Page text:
Supreme Court decides Spider-Man case; Brulotte still lives.
USA Today: Supreme Court cuts the string on Spider-Man toy inventor's patent
Then Kagan actually references the Spider-Man comic books:
What we can decide, we can undecide. But stare decisis teaches that we should exercise that authority sparingly. Cf. S. Lee and S. Ditko, Amazing Fantasy No. 15: “Spider-Man,” p. 13 (1962) (“[I]n this world, with great power there must also come—great responsibility”).
A comic book fanatic colleague of mine—who insisted I not use his name in this piece—lauds Kagan for correctly citing to Amazing Fantasy, the name of the issue that introduced Spider-Man. However, he notes that she did make one error: The story in that issue introduced a character named Spider-Man!, with an exclamation mark which Kagan omits. The authors of the Bluebook would be disappointed.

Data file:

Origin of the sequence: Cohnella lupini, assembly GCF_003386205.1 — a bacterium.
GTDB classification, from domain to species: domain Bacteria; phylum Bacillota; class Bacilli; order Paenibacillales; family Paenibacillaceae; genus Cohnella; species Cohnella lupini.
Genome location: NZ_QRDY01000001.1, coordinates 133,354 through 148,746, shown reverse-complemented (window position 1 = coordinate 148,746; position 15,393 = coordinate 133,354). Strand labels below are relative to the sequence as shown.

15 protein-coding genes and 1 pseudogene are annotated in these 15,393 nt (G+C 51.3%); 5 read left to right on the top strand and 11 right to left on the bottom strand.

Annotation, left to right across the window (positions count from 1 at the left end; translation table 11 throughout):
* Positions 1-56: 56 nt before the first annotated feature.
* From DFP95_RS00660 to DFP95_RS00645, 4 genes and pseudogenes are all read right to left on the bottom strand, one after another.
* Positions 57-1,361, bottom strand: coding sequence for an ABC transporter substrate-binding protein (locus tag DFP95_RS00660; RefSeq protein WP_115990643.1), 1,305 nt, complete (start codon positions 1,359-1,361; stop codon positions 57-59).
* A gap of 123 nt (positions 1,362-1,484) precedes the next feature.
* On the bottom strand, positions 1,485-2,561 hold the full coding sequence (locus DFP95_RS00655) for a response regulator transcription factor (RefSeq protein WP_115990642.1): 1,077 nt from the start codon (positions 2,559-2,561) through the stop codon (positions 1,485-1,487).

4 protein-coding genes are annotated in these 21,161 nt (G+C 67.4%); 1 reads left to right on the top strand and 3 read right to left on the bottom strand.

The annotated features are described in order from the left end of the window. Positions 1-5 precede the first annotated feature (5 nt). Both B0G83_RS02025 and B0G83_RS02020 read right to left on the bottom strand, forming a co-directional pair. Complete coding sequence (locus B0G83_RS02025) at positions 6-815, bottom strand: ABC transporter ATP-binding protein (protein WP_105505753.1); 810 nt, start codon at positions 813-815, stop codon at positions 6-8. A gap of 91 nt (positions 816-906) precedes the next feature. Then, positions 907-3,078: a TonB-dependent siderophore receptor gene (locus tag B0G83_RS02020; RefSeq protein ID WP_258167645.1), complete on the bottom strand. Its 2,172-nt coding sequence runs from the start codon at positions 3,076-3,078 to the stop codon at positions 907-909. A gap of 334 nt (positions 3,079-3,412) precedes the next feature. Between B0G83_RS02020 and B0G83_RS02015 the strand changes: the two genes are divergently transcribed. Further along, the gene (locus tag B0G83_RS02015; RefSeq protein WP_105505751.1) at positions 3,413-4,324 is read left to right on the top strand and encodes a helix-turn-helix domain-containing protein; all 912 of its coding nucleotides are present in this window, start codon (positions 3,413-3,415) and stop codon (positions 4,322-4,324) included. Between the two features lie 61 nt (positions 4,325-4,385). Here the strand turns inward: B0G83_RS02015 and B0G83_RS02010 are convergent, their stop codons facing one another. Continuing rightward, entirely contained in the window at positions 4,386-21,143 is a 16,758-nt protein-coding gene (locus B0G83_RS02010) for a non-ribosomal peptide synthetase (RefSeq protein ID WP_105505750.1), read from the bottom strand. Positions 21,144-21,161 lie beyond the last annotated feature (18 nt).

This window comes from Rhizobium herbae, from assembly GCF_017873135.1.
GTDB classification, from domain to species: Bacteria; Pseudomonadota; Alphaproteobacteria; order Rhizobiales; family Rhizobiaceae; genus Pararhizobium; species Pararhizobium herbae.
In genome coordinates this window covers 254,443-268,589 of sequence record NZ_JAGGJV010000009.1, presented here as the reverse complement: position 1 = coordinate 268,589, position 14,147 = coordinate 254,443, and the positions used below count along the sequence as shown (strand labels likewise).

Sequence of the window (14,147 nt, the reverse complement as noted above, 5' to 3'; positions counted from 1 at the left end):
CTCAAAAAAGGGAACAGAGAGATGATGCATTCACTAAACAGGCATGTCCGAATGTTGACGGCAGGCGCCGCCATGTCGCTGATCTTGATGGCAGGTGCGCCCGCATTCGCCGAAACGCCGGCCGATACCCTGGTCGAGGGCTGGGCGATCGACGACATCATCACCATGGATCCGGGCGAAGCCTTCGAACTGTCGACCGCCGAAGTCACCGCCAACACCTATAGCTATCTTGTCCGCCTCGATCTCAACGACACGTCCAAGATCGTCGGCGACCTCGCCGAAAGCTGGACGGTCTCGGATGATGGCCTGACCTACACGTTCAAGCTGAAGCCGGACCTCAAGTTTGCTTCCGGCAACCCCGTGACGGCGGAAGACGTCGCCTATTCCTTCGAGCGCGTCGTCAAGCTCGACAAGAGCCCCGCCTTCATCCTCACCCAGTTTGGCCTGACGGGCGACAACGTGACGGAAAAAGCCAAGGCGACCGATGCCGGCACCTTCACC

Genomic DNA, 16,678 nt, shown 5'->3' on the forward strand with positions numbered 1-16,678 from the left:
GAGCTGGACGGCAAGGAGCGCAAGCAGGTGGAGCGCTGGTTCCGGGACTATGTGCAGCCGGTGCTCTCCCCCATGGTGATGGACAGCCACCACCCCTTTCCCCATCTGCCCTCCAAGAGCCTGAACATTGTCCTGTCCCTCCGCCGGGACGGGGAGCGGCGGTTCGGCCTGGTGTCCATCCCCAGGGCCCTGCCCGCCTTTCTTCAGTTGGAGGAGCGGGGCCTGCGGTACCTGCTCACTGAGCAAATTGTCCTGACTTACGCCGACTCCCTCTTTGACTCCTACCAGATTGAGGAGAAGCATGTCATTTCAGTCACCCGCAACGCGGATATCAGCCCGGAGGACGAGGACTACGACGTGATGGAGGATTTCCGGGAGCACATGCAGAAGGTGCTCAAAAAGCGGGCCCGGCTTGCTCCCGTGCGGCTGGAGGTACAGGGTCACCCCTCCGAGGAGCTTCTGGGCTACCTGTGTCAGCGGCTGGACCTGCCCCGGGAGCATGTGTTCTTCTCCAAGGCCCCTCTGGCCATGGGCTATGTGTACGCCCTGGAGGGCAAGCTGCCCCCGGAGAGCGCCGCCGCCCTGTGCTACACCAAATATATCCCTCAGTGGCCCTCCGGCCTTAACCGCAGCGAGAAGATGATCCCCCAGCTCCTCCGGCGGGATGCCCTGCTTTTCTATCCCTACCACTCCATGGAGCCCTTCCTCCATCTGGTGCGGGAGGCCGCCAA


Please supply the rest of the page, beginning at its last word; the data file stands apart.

The Wall Street Journal noted:
Justice Kagan said that if the Supreme Court’s earlier interpretation of patent law was problematic, Congress was the branch of government best suited to change patent policy. She also said parties have other ways to craft business arrangements that allow for deferred payments after a patent expires.
Justice Samuel Alito, joined by Chief Justice John Roberts and Justice Clarence Thomas, dissented and would have overruled the 1964 decision, a ruling that Justice Alito called an “obvious mistake.”